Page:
Based on the national C.P.I., the government updates the poverty threshold each year to account for inflation. Columbia’s Center on Poverty and Social Policy has found that using a higher inflation rate that better reflected the consumer experience of low-income earners would have added more than three million people to the poverty rolls, an adjustment with major ramifications for domestic policy.”

    It’s good to see that some are concerned about inequality enough to ask for more data and address the needs of low-income Americans.

      1. pgl

        I heard some vague reference to this on the news but as usual the reporter failed to note that she got this information from Austin Goolsbee. Of course if a low income person spends more on things like food and transportation to work, increases in the relative prices of food and gasoline will mean a higher increase in the cost of living than is reported in the typical CPI inflation news.

        But that reporting got me thinking about a project a few of us worked on when I was at Vanderbilt. Nashville in many ways is a lovely town but it turns out groceries cost less in high income neighborhoods than they do in poor income neighborhoods. And it turns out that the transportation system there was not exactly friendly to those without cars going shopping for food long distances. This is a form of price discrimination that would persist even all nominal prices rose at the same rate.

        I say this because the tone of JohnH’s comment strikes me as his usual snide suggestion that economists rarely think about income inequality. Which of course is blatantly false.

      2. pgl

        Now that I was able to read his discussion, two things to note:

        (1) While he notes reasons to believe there is this so called “inflation inequality”, he admits more research is needed before we make any strong conclusions;

        (2) His discussion of how online shopping – which is not accessible to low income groups at least not yet – can help a household find better prices. We need to make the internet more accessible for this and a lot of other reasons.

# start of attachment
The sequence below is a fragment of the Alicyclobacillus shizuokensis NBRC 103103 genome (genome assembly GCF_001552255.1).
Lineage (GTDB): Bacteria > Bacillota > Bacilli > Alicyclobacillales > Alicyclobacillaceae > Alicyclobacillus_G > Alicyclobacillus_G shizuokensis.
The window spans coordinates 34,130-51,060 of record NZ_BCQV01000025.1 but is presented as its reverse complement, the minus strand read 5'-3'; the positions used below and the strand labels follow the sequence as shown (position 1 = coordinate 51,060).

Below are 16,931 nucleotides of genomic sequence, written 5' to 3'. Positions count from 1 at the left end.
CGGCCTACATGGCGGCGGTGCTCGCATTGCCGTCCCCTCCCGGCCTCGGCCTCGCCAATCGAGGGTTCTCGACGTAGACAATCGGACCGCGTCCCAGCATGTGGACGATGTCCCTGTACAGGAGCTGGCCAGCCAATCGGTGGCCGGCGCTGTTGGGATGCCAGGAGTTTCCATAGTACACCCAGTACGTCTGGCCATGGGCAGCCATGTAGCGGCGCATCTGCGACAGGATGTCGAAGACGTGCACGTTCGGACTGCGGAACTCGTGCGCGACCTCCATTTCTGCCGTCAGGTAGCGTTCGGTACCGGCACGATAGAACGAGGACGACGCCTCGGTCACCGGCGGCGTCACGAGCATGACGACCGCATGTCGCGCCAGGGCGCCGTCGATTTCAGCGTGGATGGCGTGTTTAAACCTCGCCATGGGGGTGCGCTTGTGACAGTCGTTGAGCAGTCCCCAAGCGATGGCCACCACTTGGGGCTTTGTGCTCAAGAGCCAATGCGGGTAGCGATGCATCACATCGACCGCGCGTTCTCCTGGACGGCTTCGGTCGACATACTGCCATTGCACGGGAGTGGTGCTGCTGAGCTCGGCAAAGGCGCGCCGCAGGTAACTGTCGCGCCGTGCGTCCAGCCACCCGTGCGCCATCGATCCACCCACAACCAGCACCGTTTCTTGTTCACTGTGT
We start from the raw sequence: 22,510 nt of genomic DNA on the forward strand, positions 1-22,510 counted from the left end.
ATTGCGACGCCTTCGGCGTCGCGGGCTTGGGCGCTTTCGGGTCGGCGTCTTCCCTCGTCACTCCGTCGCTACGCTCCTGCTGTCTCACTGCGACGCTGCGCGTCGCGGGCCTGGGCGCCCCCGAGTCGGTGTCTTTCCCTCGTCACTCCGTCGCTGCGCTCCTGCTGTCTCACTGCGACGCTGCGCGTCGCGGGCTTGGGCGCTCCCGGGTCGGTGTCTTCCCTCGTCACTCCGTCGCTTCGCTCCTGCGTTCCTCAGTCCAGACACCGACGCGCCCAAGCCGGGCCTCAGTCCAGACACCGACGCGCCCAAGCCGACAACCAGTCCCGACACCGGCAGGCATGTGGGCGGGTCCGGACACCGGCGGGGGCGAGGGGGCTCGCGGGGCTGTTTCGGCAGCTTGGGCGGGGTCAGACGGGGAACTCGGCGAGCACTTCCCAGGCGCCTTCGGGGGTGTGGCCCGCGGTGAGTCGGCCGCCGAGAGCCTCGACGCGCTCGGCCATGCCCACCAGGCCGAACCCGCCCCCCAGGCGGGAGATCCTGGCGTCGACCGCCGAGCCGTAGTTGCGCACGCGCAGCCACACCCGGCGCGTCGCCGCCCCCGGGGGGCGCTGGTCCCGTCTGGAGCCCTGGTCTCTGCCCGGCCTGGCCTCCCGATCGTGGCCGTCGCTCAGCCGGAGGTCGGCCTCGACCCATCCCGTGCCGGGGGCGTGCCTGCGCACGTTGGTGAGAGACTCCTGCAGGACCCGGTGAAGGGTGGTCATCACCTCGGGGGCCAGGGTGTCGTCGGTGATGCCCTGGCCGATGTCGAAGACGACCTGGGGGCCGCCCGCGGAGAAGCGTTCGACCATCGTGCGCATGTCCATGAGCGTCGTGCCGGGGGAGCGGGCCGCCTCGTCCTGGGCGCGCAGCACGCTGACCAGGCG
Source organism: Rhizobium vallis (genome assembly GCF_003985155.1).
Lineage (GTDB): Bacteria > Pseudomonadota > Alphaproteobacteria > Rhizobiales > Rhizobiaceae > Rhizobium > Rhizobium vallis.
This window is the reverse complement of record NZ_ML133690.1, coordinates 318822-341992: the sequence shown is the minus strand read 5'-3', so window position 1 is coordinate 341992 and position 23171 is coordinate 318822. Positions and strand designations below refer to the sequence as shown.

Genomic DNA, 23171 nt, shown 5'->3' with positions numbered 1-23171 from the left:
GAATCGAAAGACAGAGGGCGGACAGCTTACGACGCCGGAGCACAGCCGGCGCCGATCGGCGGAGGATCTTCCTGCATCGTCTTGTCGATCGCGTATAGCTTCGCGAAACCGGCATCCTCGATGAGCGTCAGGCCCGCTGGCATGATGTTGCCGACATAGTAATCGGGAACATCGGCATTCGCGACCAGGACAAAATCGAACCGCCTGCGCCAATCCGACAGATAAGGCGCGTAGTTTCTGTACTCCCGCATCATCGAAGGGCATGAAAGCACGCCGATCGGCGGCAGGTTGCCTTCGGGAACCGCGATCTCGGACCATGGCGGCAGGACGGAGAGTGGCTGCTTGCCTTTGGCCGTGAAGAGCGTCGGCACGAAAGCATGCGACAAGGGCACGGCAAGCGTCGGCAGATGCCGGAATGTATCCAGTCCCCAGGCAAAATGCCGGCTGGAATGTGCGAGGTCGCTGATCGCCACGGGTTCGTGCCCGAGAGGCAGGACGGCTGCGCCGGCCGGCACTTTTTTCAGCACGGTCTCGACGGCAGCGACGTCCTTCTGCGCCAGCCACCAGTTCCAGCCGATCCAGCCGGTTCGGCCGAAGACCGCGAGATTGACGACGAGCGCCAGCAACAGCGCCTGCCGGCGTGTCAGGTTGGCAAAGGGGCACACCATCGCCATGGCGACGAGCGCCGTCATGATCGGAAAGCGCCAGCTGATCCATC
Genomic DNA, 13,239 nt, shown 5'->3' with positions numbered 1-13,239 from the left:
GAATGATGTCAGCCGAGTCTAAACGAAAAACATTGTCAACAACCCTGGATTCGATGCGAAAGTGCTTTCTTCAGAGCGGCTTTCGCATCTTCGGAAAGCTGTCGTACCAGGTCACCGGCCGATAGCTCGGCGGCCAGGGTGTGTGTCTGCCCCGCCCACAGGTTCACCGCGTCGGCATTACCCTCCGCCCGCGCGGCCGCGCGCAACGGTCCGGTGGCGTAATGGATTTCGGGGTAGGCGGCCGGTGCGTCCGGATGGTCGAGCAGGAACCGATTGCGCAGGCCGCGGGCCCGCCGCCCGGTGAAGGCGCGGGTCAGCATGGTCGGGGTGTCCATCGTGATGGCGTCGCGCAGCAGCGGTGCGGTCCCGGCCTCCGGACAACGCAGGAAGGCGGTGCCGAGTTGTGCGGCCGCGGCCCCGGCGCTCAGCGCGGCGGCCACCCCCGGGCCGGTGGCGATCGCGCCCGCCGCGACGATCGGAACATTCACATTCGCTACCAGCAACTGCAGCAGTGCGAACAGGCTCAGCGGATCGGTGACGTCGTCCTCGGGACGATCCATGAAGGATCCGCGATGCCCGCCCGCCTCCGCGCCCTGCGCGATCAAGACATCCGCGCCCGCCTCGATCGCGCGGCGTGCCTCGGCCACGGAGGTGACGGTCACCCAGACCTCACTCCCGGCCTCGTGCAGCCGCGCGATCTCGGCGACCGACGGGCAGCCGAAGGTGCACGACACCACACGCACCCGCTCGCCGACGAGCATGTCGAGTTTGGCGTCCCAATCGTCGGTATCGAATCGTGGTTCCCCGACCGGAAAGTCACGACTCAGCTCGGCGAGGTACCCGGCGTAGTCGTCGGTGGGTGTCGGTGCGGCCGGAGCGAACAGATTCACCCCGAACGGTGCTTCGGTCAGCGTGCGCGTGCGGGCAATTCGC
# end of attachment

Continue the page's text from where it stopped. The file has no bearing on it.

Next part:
1. pgl

          There are two aspects of this 1983 paper of note. First the authors note they are building upon a lot of other research on what Goolsbee noted as “inflation inequality”. I get JohnH has to tell us economists do not care about these sort of things but economists have been considering these issues for decades. And then this from their abstract:

          “Our results suggest that the inflation experiences of U.S. households vary significantly. Most of the differences can be traced to changes in the relative prices of education, health care, and gasoline. We find that cost of living increases are generally higher for the elderly, in large part because of their health care expenditures, and that the cost of living for poor households is most sensitive to (the historically large) fluctuations in gasoline prices. To our surprise, we also find that those households that experience high inflation in one year do not generally face high inflation in the next year. That is, we do not find much household specific persistence in inflation disparities.”

          To take this to 2021 – it is true that the relative price of meat and the relative price of gasoline rose. So if you consume a lot of these goods, your cost of living many have risen by more than the official inflation rate. But suppose that the relative prices of these two goods fall in 2022 – this line about not seeing “household specific persistence in inflation disparities” would apply.

          1. JohnH

            If you Google the journal of the American Economics Association on inequality and on interest rate, you get a ration of hits that’s 1:47.

            That sounds like it’s a pretty good indication of where economists’ interests and priorities lie.

            But pgl would have you believe that most economists think about inequality all the time!

          2. Moses Herzog